Old copies of the Santa Maria Times and other newspapers received a new lease on life Thursday as a group of Pioneer Valley High School students transformed them into 카지노사이트 one-of-a-kind garments and accessories.
Family and consumer sciences teacher Melissa Diaz said the idea of using newsprint as a clothing material came from her desire to incorporate a reclaimed material for her Advanced Clothing and Fashion students to work with. Divided into six groups, comprised of designers, tailors, models and runway announcers, teams were allowed to combine the newsprint with tape, glue and yarn to create a complete ensemble fit for a classroom runway show.
“They had to come up with how to make the look fit the way they wanted to,” Diaz explained. “They all helped come up with the design and put it together.”
Fed by large spools containing roughly eight linear miles of newsprint, the Santa Maria Times printing press transforms 104,000 square feet of blank, off-white newsprint into thousands of 20-page newspapers six days a week. Though the students had a lot of material to work with, the thin, fragile paper introduced a unique challenge.
“Newspaper is a difficult material to work with,” Diaz said. “It doesn’t drape easily … so they had to get more creative with how they designed it and put it together.”
“It was really hard to work with, but we found a way to layer it on top of each other to create a stronger base that we could stick to our model,” explained runway announcer Allan Holguin, who contributed the design of his group’s “Aztec Princess” dress. “We were able to open and close the garments by creating lace using staples.”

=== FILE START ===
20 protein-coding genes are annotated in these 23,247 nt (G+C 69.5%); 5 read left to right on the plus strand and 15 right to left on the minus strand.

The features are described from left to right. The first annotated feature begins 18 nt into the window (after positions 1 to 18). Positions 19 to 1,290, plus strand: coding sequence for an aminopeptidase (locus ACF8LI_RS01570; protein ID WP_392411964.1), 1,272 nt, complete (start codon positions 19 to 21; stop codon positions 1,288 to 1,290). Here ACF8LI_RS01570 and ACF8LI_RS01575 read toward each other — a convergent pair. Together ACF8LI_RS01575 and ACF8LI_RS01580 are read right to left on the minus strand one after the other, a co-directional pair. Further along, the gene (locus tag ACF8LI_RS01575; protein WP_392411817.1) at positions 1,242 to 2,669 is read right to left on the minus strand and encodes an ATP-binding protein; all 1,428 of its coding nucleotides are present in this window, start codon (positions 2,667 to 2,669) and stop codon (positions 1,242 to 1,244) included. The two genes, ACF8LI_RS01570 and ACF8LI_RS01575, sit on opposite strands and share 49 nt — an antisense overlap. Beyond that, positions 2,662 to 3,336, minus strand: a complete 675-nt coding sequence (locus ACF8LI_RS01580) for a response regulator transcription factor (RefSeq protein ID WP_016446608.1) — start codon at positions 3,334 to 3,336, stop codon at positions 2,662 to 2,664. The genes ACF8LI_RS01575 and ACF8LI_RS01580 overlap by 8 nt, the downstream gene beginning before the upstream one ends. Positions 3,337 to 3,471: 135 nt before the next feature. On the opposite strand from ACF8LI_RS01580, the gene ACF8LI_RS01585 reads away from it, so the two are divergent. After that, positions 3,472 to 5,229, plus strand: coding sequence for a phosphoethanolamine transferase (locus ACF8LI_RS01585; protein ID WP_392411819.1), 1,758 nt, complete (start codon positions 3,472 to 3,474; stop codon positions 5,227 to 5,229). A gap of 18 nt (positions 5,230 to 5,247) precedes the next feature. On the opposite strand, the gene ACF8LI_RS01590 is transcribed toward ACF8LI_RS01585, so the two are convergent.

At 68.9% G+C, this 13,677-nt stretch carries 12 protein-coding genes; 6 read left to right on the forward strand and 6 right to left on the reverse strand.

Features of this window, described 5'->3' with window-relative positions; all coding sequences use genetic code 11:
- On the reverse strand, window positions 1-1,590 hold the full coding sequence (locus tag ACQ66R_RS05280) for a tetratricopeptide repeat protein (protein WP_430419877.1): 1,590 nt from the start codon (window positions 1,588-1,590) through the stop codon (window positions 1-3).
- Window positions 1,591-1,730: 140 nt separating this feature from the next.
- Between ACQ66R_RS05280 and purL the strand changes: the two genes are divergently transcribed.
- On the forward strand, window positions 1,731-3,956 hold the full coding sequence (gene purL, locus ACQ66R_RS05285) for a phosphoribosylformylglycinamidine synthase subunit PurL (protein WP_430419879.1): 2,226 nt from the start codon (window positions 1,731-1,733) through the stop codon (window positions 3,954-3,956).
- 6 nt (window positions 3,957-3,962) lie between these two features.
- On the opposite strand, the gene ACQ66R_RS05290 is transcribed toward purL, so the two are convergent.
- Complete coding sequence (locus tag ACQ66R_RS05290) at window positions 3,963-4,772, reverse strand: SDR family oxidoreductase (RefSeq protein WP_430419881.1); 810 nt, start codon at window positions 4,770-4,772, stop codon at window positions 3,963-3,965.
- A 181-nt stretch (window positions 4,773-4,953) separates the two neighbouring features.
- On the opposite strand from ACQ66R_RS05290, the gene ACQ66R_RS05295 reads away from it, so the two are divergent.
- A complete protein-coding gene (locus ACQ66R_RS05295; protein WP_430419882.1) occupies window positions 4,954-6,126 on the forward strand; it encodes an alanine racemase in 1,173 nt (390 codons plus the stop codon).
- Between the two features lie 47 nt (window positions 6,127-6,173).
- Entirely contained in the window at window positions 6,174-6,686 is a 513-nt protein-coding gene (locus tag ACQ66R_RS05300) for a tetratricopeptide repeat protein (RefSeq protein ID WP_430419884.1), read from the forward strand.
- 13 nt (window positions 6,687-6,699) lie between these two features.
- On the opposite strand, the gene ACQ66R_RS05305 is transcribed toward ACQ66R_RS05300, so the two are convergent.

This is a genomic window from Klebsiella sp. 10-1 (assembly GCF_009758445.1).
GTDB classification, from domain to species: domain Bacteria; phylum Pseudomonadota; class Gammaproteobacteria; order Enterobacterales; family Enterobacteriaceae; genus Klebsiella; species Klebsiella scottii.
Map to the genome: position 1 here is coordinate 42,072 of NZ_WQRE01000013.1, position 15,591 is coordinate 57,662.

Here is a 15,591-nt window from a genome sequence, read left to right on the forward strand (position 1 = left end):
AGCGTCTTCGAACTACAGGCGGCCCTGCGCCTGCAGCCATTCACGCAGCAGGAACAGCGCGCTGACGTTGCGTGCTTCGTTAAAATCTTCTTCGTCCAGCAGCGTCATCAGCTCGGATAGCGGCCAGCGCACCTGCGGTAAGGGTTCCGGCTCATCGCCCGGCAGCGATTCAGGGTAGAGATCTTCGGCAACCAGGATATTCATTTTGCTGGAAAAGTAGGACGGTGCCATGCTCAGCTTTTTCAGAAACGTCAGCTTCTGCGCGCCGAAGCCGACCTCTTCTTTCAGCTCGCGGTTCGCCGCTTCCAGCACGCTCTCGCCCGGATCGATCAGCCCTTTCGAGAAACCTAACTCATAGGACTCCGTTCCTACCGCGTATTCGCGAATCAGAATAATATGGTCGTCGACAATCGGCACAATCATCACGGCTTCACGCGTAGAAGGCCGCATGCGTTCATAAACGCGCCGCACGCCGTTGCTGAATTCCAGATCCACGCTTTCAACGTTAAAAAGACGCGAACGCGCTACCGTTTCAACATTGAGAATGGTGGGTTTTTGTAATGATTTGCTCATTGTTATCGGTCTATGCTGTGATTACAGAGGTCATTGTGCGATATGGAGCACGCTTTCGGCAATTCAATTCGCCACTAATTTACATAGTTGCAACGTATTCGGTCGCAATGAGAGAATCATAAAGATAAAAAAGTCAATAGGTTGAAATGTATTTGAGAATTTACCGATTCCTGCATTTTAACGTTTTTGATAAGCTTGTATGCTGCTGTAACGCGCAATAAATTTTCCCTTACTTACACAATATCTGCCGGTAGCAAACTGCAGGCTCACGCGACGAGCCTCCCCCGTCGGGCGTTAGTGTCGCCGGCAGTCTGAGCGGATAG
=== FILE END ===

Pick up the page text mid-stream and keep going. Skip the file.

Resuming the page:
Dresses were a popular garment during the Thursday morning runway show. Diaz said in addition to outlining individual jobs and ensuring teams were properly communicating, each group was allowed to select a unique theme and deliver a dress that played off it.
“From the minute I gave them the assignment, I could just see their minds turn,” she said. “They were so creative and excited. Every class period they were all working, which was really great to see.”바카라사이트
Holguin called the process difficult, saying it took between four and five full class periods — roughly a week of in-class work — to perfect their garment.
“It was difficult,” he said. “There was a lot of nervousness at the beginning. We didn’t think we would have enough time, didn’t know where to start or where we wanted to end. But we were able to work together and create something we all liked. Without a group this would have taken a lot longer.”
The course functions as a “completer” for students pursuing a career technical education (CTE) pathway in fashion and interior design, Diaz said. Though the dresses may have been made from an unconventional material, students utilized industry standard practices and techniques to put them together.
“This is a skill that has been lost over the years,” she said. “It’s exciting to bring it back, show how far it’s come and incorporate new technology that brings it to a higher level. We’re leaving the home economics name and bringing it into the 21st century.”온라인카지